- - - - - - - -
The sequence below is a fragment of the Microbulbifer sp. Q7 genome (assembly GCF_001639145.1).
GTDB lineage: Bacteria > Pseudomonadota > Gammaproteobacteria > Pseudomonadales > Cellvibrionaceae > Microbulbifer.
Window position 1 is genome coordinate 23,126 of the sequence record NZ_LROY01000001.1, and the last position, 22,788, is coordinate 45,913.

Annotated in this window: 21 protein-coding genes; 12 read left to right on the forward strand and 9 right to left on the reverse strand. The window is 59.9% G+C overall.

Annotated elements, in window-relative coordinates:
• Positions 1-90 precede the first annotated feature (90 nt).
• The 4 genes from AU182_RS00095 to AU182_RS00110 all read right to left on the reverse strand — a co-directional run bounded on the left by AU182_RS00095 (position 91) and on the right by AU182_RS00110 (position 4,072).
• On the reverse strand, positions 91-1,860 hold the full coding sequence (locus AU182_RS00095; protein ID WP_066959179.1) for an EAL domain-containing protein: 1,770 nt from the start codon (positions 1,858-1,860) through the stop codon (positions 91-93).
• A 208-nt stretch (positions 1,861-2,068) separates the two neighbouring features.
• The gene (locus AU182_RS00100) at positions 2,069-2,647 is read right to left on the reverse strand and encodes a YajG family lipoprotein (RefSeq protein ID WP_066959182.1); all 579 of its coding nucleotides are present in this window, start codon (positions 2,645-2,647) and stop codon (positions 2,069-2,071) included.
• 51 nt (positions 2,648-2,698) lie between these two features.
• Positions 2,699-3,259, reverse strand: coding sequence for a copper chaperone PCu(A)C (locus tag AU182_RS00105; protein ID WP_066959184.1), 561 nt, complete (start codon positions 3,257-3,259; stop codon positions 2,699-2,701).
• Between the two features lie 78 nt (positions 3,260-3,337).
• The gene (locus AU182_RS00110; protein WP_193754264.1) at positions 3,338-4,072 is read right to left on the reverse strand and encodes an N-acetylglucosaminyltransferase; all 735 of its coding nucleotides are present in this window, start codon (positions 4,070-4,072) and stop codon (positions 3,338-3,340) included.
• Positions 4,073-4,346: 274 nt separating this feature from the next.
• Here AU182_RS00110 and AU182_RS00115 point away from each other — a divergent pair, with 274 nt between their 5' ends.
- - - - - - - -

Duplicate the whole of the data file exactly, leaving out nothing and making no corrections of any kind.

The sequence below is a fragment of the Microbulbifer sp. Q7 genome (assembly GCF_001639145.1).
GTDB lineage: Bacteria > Pseudomonadota > Gammaproteobacteria > Pseudomonadales > Cellvibrionaceae > Microbulbifer.
Window position 1 is genome coordinate 23,126 of the sequence record NZ_LROY01000001.1, and the last position, 22,788, is coordinate 45,913.

Annotated in this window: 21 protein-coding genes; 12 read left to right on the forward strand and 9 right to left on the reverse strand. The window is 59.9% G+C overall.

Annotated elements, in window-relative coordinates:
• Positions 1-90 precede the first annotated feature (90 nt).
• The 4 genes from AU182_RS00095 to AU182_RS00110 all read right to left on the reverse strand — a co-directional run bounded on the left by AU182_RS00095 (position 91) and on the right by AU182_RS00110 (position 4,072).
• On the reverse strand, positions 91-1,860 hold the full coding sequence (locus AU182_RS00095; protein ID WP_066959179.1) for an EAL domain-containing protein: 1,770 nt from the start codon (positions 1,858-1,860) through the stop codon (positions 91-93).
• A 208-nt stretch (positions 1,861-2,068) separates the two neighbouring features.
• The gene (locus AU182_RS00100) at positions 2,069-2,647 is read right to left on the reverse strand and encodes a YajG family lipoprotein (RefSeq protein ID WP_066959182.1); all 579 of its coding nucleotides are present in this window, start codon (positions 2,645-2,647) and stop codon (positions 2,069-2,071) included.
• 51 nt (positions 2,648-2,698) lie between these two features.
• Positions 2,699-3,259, reverse strand: coding sequence for a copper chaperone PCu(A)C (locus tag AU182_RS00105; protein ID WP_066959184.1), 561 nt, complete (start codon positions 3,257-3,259; stop codon positions 2,699-2,701).
• Between the two features lie 78 nt (positions 3,260-3,337).
• The gene (locus AU182_RS00110; protein WP_193754264.1) at positions 3,338-4,072 is read right to left on the reverse strand and encodes an N-acetylglucosaminyltransferase; all 735 of its coding nucleotides are present in this window, start codon (positions 4,070-4,072) and stop codon (positions 3,338-3,340) included.
• Positions 4,073-4,346: 274 nt separating this feature from the next.
• Here AU182_RS00110 and AU182_RS00115 point away from each other — a divergent pair, with 274 nt between their 5' ends.